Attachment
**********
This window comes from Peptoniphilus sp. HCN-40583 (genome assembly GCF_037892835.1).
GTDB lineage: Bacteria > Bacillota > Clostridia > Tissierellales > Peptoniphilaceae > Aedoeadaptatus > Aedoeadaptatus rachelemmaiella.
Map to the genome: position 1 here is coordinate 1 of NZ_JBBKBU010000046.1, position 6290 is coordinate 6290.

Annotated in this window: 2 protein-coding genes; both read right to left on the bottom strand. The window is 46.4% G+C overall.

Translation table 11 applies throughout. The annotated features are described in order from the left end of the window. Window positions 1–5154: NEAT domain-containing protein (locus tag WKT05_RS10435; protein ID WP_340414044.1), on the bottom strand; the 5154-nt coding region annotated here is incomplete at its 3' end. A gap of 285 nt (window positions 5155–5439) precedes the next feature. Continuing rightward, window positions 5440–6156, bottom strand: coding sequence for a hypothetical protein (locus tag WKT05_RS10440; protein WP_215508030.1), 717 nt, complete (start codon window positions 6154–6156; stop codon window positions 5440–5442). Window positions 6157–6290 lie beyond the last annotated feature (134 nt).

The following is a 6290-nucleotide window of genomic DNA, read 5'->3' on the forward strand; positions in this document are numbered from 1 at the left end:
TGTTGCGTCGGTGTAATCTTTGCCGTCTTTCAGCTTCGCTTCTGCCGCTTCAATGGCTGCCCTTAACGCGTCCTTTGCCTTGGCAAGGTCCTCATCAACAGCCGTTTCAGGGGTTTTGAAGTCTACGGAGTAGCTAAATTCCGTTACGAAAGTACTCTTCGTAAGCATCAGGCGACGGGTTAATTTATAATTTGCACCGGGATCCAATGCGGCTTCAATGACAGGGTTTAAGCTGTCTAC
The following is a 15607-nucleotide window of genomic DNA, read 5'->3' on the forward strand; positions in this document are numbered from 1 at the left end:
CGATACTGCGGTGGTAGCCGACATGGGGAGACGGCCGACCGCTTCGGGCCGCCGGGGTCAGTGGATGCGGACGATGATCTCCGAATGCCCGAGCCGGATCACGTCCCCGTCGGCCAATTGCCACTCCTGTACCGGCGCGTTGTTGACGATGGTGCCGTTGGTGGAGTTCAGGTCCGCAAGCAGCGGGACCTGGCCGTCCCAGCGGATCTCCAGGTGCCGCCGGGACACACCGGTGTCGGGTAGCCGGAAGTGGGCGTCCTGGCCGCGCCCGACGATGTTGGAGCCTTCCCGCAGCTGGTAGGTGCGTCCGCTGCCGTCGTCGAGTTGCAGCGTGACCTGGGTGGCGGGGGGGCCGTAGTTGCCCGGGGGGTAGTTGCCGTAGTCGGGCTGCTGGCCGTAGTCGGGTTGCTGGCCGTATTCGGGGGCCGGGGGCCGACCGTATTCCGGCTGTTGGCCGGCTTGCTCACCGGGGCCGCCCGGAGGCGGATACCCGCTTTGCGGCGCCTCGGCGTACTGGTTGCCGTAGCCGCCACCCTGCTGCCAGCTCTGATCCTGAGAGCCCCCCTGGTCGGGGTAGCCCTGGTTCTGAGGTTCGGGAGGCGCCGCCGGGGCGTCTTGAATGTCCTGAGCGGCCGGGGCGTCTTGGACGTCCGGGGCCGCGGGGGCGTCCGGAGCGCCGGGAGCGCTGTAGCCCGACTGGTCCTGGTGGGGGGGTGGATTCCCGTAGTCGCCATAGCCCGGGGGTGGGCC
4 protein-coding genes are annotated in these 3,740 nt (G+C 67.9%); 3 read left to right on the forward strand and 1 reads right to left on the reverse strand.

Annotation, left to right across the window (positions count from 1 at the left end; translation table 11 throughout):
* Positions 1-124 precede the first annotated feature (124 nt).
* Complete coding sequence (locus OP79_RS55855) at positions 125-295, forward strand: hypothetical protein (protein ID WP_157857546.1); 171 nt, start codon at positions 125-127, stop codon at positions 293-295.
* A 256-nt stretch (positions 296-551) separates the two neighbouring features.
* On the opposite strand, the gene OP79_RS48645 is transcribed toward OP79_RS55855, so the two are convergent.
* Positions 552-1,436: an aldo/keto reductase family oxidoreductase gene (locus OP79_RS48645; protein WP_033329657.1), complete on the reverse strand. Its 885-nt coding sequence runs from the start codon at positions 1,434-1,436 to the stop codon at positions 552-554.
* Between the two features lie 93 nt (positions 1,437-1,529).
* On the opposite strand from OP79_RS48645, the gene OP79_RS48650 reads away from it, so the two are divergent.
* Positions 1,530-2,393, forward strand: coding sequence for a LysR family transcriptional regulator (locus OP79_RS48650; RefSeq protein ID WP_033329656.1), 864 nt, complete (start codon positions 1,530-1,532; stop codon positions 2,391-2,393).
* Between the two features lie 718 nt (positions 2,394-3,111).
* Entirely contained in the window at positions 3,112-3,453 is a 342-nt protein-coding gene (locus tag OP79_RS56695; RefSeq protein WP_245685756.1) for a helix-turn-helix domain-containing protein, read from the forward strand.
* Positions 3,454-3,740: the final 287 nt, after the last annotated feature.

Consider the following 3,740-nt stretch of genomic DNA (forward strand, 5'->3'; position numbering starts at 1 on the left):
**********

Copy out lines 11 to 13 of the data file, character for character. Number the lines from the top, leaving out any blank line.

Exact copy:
Annotation, left to right across the window (positions count from 1 at the left end; translation table 11 throughout):
* Positions 1-124 precede the first annotated feature (124 nt).
* Complete coding sequence (locus OP79_RS55855) at positions 125-295, forward strand: hypothetical protein (protein ID WP_157857546.1); 171 nt, start codon at positions 125-127, stop codon at positions 293-295.